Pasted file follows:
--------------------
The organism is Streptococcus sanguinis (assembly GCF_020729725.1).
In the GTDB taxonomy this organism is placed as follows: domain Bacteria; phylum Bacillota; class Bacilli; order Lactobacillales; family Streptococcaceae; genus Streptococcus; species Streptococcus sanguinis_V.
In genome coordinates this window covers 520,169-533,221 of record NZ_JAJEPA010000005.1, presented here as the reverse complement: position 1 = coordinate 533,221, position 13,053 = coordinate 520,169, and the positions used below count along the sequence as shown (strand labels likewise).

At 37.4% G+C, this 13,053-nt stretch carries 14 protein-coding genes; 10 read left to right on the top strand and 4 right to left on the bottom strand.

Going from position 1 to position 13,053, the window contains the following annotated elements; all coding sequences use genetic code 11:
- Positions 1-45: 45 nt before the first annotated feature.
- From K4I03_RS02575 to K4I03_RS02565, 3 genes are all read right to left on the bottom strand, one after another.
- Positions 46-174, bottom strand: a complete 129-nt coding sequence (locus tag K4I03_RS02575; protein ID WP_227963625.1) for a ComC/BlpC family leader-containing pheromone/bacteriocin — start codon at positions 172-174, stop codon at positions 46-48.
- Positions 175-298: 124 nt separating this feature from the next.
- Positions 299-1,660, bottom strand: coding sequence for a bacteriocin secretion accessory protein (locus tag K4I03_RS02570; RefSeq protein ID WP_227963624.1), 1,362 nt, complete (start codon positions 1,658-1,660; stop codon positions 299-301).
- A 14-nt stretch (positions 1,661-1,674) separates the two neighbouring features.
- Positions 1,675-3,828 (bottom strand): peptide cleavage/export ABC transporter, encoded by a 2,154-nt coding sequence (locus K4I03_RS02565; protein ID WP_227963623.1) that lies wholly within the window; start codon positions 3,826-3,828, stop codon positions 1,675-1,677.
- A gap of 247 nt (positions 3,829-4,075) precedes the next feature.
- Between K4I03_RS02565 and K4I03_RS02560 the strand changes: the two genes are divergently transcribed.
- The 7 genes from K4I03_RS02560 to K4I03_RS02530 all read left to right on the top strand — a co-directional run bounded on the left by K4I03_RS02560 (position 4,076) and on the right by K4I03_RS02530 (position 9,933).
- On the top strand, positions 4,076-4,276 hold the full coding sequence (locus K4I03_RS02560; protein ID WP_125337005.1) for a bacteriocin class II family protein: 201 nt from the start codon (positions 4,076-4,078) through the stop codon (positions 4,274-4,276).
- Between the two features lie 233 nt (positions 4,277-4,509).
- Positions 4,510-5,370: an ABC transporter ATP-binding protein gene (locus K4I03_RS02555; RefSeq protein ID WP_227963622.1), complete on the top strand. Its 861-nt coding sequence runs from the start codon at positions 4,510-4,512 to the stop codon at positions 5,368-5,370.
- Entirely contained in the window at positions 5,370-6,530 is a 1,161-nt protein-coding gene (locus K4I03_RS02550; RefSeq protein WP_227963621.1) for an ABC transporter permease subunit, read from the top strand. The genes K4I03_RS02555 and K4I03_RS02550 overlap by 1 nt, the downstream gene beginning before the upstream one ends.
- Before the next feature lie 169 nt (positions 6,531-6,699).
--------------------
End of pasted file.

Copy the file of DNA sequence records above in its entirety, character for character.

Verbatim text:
The organism is Streptococcus sanguinis (assembly GCF_020729725.1).
In the GTDB taxonomy this organism is placed as follows: domain Bacteria; phylum Bacillota; class Bacilli; order Lactobacillales; family Streptococcaceae; genus Streptococcus; species Streptococcus sanguinis_V.
In genome coordinates this window covers 520,169-533,221 of record NZ_JAJEPA010000005.1, presented here as the reverse complement: position 1 = coordinate 533,221, position 13,053 = coordinate 520,169, and the positions used below count along the sequence as shown (strand labels likewise).

At 37.4% G+C, this 13,053-nt stretch carries 14 protein-coding genes; 10 read left to right on the top strand and 4 right to left on the bottom strand.

Going from position 1 to position 13,053, the window contains the following annotated elements; all coding sequences use genetic code 11:
- Positions 1-45: 45 nt before the first annotated feature.
- From K4I03_RS02575 to K4I03_RS02565, 3 genes are all read right to left on the bottom strand, one after another.
- Positions 46-174, bottom strand: a complete 129-nt coding sequence (locus tag K4I03_RS02575; protein ID WP_227963625.1) for a ComC/BlpC family leader-containing pheromone/bacteriocin — start codon at positions 172-174, stop codon at positions 46-48.
- Positions 175-298: 124 nt separating this feature from the next.
- Positions 299-1,660, bottom strand: coding sequence for a bacteriocin secretion accessory protein (locus tag K4I03_RS02570; RefSeq protein ID WP_227963624.1), 1,362 nt, complete (start codon positions 1,658-1,660; stop codon positions 299-301).
- A 14-nt stretch (positions 1,661-1,674) separates the two neighbouring features.
- Positions 1,675-3,828 (bottom strand): peptide cleavage/export ABC transporter, encoded by a 2,154-nt coding sequence (locus K4I03_RS02565; protein ID WP_227963623.1) that lies wholly within the window; start codon positions 3,826-3,828, stop codon positions 1,675-1,677.
- A gap of 247 nt (positions 3,829-4,075) precedes the next feature.
- Between K4I03_RS02565 and K4I03_RS02560 the strand changes: the two genes are divergently transcribed.
- The 7 genes from K4I03_RS02560 to K4I03_RS02530 all read left to right on the top strand — a co-directional run bounded on the left by K4I03_RS02560 (position 4,076) and on the right by K4I03_RS02530 (position 9,933).
- On the top strand, positions 4,076-4,276 hold the full coding sequence (locus K4I03_RS02560; protein ID WP_125337005.1) for a bacteriocin class II family protein: 201 nt from the start codon (positions 4,076-4,078) through the stop codon (positions 4,274-4,276).
- Between the two features lie 233 nt (positions 4,277-4,509).
- Positions 4,510-5,370: an ABC transporter ATP-binding protein gene (locus K4I03_RS02555; RefSeq protein ID WP_227963622.1), complete on the top strand. Its 861-nt coding sequence runs from the start codon at positions 4,510-4,512 to the stop codon at positions 5,368-5,370.
- Entirely contained in the window at positions 5,370-6,530 is a 1,161-nt protein-coding gene (locus K4I03_RS02550; RefSeq protein WP_227963621.1) for an ABC transporter permease subunit, read from the top strand. The genes K4I03_RS02555 and K4I03_RS02550 overlap by 1 nt, the downstream gene beginning before the upstream one ends.
- Before the next feature lie 169 nt (positions 6,531-6,699).